Shanghai, China — MININGREVIEW.COM — 20 March 2009 – China – the world’s largest iron ore consumer – is to press mining companies to cut their benchmark iron ore prices to below 2007 levels, following the sharp decline in steel prices in recent months.
“Steel mills, led by Baosteel Group Corporation, would direct sales to iron ore producers that agreed to the price cuts,” China Iron and Steel Association secretary-general Shan Shanghua told reporters at a conference here.
Bloomberg News reports that Chinese steelmakers are pushing for the first iron ore price cut in seven years as the global recession crimps demand from carmakers and builders, resulting in losses for more than 60% of the mills in the country. A drop to 2007 price levels would mean about a 44% price cut for Australian benchmark ore.
“Iron ore prices should move closely with steel prices,” Shan said. “The basis for the talks this year should be 2007 levels – that means this year’s prices can’t be higher than that. If the prices fall, they should fall from 2007 levels.”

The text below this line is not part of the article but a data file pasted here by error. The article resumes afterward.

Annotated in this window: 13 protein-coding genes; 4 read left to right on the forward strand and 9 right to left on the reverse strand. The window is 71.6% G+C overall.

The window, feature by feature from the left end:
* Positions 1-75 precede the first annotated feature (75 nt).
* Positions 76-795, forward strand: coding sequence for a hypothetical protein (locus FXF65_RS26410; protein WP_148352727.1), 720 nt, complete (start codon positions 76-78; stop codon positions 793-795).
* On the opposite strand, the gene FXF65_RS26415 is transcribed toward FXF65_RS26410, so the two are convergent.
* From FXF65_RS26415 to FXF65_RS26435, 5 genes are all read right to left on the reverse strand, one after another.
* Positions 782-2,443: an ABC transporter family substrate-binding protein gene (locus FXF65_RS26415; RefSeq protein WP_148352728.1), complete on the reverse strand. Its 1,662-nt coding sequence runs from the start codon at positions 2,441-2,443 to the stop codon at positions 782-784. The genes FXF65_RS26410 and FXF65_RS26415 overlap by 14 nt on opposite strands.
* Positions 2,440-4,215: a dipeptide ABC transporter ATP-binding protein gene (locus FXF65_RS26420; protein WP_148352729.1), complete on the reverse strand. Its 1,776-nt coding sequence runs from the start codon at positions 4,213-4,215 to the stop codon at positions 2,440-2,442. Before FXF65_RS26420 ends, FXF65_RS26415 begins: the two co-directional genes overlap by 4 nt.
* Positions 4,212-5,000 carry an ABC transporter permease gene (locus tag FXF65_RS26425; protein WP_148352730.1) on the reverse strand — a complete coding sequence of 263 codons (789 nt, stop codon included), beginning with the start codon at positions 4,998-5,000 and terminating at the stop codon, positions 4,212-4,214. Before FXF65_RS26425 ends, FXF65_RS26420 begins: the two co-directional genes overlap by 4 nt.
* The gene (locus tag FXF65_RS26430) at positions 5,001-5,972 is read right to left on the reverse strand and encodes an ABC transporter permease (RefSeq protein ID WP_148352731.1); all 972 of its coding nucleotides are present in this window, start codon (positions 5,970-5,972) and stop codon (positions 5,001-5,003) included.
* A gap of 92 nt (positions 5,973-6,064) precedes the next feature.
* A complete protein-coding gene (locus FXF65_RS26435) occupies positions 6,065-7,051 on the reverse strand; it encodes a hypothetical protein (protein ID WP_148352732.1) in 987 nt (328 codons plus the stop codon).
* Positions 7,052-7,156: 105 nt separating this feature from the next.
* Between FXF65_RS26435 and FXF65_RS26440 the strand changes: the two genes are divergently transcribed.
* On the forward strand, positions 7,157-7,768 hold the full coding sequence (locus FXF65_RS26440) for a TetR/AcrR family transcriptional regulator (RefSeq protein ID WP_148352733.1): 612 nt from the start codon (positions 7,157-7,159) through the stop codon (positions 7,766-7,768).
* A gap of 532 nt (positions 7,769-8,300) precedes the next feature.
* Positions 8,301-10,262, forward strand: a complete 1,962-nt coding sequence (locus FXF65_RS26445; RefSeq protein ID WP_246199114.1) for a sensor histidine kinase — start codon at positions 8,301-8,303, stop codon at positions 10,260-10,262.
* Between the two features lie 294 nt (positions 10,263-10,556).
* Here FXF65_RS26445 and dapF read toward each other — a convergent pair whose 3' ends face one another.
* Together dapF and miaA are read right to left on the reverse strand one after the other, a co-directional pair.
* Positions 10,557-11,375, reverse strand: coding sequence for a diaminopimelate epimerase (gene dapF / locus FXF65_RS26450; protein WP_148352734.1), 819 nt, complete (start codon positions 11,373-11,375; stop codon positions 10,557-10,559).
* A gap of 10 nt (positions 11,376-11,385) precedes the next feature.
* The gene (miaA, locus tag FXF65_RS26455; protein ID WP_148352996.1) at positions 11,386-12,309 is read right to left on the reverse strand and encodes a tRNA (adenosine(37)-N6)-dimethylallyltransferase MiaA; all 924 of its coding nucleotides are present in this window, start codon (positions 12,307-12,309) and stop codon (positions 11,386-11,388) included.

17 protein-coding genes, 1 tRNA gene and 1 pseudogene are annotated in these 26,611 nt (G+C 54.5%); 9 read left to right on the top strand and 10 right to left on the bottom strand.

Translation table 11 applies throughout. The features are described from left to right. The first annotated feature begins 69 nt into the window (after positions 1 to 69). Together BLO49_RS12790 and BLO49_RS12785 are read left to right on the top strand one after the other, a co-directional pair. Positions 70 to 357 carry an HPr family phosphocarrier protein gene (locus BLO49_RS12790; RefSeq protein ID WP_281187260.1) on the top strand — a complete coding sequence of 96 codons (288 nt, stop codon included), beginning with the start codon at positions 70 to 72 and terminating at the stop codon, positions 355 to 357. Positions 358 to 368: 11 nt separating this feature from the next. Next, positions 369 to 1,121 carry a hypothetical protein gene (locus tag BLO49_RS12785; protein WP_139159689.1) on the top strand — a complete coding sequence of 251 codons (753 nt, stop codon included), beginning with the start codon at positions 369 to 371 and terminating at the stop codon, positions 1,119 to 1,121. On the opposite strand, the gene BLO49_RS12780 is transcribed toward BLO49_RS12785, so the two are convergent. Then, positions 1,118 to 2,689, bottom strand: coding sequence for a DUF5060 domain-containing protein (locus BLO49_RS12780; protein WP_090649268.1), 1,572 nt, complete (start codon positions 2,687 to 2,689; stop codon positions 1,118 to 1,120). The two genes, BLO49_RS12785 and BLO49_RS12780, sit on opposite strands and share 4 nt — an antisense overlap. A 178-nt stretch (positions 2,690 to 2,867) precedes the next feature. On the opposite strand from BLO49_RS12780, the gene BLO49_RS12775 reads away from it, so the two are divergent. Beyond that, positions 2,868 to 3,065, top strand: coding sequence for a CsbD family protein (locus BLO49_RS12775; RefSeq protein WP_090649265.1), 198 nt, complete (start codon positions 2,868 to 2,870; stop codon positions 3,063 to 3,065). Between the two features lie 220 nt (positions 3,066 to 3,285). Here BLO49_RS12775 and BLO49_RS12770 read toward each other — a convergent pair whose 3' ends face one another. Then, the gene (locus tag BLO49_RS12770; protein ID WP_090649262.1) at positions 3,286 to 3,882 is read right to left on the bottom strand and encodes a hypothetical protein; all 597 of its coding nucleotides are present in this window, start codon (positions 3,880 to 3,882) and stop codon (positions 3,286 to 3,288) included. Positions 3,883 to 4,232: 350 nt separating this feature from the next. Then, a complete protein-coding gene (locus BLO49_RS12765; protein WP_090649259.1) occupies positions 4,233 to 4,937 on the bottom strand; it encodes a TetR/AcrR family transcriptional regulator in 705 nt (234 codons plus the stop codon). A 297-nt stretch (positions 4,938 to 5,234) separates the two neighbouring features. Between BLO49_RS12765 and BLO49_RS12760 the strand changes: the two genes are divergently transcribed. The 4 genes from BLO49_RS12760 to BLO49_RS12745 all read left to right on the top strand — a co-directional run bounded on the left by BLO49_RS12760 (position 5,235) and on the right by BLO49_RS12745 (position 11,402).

Benchmark steel prices in China have fallen back to last year’s November low, also the worst since 1994, according to a statement by Shan on the association’s Web site. China’s 71 biggest mills posted an aggregate loss of more than US$155 million (R1.6 billion) in January, and may extend losses in February and March, the group said.
“Steel prices are unlikely to recover significantly this year because of the recession,” association consultant Wu Xichun said at the same conference.
“Steel output in China, the largest producing nation, may post at least an 8% decline this year,” Shan said. “Output may be 460 million metric tonnes this year, which is the most optimistic forecast,” he added. Mills produced 500.5 million tonnes last year.